Mixed pricing returned to the cash marketplace Friday, but this time declines were in a lopsided majority. Forecasts of mild to cool weather throughout much of the U.S. and Canada and the typical weekend drop in industrial demand were the chief price depressants.

The West, which had tended to see the greatest relative price strength earlier in the week, led Friday’s charge downhill. It had many of the larger losses among overall declines ranging from about a nickel to 80 cents. Flatness at Transco Zone 6 (non-New York City) and TGT Zone 1 notwithstanding, all of the gains from about a dime to 45 cents or so were recorded in the Gulf Coast.

It was only a matter of time before persistent concerns about the long-term impact of production shut-ins prompted by Hurricanes Katrina and Rita yielded to the short-term influences of moderating weather fundamentals and the heavy demand destruction caused by the storms, one source commented.

A trader who sells gas on behalf of several Gulf Coast independent producers provided a clue about Friday’s softening trend when she said she didn’t have time to talk Friday afternoon because “I’m up to my eyeballs” in curtailments of weekend supply. It seems that the pipelines she trades had been overscheduled on their laterals because of all the uncertainty about what production could flow and what couldn’t, she said.

Gulf of Mexico (GOM) gas output continued to inch higher. Minerals Management Service (MMS) said its tally of remaining shut-ins Friday stood at 7,941.02 MMcf/d, down a minuscule 38.7 MMcf/d from the day before (see related story). Cumulative deferred GOM production since Aug. 26, before Hurricane Katrina struck, climbed to 196.481 Bcf, MMS said.

The Northeast was getting rather chilly at night, but moderate daytime temperatures were leading to “beautiful” weather in general, a producer said. The Midwest was due to stay cool over the weekend before the return of warmer weather leads to potential record highs early this week, according to The Weather Channel (TWC). Most of the South had cooled off, but highs in the 80s and 90s were expected to resume by the end of the weekend west of the Mississippi River, TWC added. A cold front was advancing out of the Pacific Northwest into the northern Rockies, but ahead of the front temperatures would be five to 15 degrees above average, it said; in fact, Denver could be flirting with date-specific record highs from Saturday through Monday.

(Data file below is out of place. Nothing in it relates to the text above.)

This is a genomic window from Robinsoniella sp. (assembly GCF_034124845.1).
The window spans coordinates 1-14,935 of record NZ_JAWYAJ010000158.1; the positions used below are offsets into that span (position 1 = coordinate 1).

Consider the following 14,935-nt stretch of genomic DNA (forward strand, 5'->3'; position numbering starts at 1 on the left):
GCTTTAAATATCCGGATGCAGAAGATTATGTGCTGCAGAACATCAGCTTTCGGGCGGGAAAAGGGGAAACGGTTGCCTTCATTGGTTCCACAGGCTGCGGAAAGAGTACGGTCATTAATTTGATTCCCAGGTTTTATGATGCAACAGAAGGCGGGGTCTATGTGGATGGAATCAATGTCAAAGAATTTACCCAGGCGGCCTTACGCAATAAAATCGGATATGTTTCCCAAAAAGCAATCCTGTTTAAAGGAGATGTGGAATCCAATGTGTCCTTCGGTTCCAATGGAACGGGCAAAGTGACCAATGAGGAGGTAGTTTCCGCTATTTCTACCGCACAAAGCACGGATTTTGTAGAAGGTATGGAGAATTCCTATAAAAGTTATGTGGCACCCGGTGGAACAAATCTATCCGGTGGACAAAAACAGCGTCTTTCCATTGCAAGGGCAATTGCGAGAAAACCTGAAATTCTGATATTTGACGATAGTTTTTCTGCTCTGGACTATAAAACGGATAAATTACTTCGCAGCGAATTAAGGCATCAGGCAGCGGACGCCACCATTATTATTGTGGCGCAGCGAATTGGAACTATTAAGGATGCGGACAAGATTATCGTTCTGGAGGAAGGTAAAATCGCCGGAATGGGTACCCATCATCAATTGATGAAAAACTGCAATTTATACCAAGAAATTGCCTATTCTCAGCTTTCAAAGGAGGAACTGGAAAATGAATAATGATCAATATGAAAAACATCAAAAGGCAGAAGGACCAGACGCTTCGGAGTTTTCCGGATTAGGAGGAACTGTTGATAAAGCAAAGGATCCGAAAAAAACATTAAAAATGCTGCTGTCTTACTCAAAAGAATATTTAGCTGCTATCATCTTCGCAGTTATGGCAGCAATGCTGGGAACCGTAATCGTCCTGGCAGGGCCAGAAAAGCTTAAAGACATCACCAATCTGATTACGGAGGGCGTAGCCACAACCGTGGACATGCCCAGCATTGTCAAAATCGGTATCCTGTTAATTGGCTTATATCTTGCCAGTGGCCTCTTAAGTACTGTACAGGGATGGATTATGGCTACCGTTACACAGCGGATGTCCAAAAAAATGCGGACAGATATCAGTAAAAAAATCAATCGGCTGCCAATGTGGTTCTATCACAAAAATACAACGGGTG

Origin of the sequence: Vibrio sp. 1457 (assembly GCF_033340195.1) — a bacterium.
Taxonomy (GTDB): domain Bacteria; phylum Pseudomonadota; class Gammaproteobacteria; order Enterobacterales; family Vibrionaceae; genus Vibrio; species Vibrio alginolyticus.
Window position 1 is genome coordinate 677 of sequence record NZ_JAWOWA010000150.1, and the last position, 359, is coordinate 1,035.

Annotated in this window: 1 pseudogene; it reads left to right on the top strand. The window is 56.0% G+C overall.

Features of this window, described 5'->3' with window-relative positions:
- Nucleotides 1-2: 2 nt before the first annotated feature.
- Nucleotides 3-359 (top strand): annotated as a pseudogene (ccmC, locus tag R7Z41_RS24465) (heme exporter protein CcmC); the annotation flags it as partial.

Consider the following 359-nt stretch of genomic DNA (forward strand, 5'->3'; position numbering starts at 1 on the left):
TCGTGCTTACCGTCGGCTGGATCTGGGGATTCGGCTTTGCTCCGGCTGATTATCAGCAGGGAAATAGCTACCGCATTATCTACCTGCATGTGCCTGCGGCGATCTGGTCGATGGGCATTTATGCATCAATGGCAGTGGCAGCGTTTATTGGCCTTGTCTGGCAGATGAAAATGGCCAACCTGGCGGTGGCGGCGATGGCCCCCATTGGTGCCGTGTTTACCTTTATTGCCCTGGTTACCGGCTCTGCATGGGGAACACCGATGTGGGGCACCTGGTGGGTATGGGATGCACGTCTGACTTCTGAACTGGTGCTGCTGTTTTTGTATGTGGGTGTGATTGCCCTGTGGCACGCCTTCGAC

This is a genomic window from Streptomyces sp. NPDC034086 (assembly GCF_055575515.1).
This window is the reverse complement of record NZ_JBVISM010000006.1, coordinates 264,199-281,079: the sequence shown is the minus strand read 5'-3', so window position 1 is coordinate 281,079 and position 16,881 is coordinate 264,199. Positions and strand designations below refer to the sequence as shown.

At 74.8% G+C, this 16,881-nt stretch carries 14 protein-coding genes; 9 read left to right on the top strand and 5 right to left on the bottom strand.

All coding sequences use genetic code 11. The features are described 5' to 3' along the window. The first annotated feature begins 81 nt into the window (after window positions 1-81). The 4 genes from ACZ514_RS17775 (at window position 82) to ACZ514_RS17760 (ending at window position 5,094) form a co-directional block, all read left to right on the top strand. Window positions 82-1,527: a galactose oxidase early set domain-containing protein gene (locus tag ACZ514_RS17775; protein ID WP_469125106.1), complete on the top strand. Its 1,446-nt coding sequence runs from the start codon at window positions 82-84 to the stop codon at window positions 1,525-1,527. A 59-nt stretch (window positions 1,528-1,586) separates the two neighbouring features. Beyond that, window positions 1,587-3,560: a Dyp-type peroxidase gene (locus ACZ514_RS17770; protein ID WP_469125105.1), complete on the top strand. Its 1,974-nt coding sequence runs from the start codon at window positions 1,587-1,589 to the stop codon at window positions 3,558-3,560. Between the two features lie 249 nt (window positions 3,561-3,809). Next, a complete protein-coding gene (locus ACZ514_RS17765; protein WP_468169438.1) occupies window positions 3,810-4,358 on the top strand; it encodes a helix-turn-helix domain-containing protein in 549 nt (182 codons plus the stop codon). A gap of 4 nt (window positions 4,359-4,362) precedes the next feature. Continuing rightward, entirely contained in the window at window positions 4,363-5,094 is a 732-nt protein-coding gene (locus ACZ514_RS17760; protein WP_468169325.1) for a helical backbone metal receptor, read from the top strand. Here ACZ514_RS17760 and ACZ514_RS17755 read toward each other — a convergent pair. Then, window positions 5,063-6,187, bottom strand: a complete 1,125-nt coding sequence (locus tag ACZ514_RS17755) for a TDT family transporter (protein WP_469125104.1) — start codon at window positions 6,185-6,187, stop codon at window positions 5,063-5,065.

Henry Hub made it a full week of no cash trading as an operator-declared force majeure was extended through at least Friday (see related story).

“This market is driving us crazy. We’re dodging bullets all over the place,” said a Gulf Coast producer. Because of the fluid shut-in situation, he couldn’t be sure of what was safe to sell, even with $15 delivered prices in the Northeast. He noted that at times last week production area prices exceeded those in the market area, yielding negative basis. Texas was home to most of the readily available supply in the Gulf Coast, with sources being pretty spotty in Louisiana, he said.

The buyer for a Lower Midwest utility said local weather had been highly variable recently. “We had a record high here last week, then freezing temps this past Wednesday night, and might get up to record highs again [this] week,” she said. Her company did not buy any baseload gas for October. It’s still a shoulder month, she explained, and a summer term deal would remain in effect through the end of October. It might be necessary to get into the daily market if temperatures get colder later in the month, she said.

A marketer reported doing only a couple of Henry Hub deals for October “at the last moment” at basis of plus a nickel. He said he didn’t know if that gas would be able to flow during the first few days of the month.

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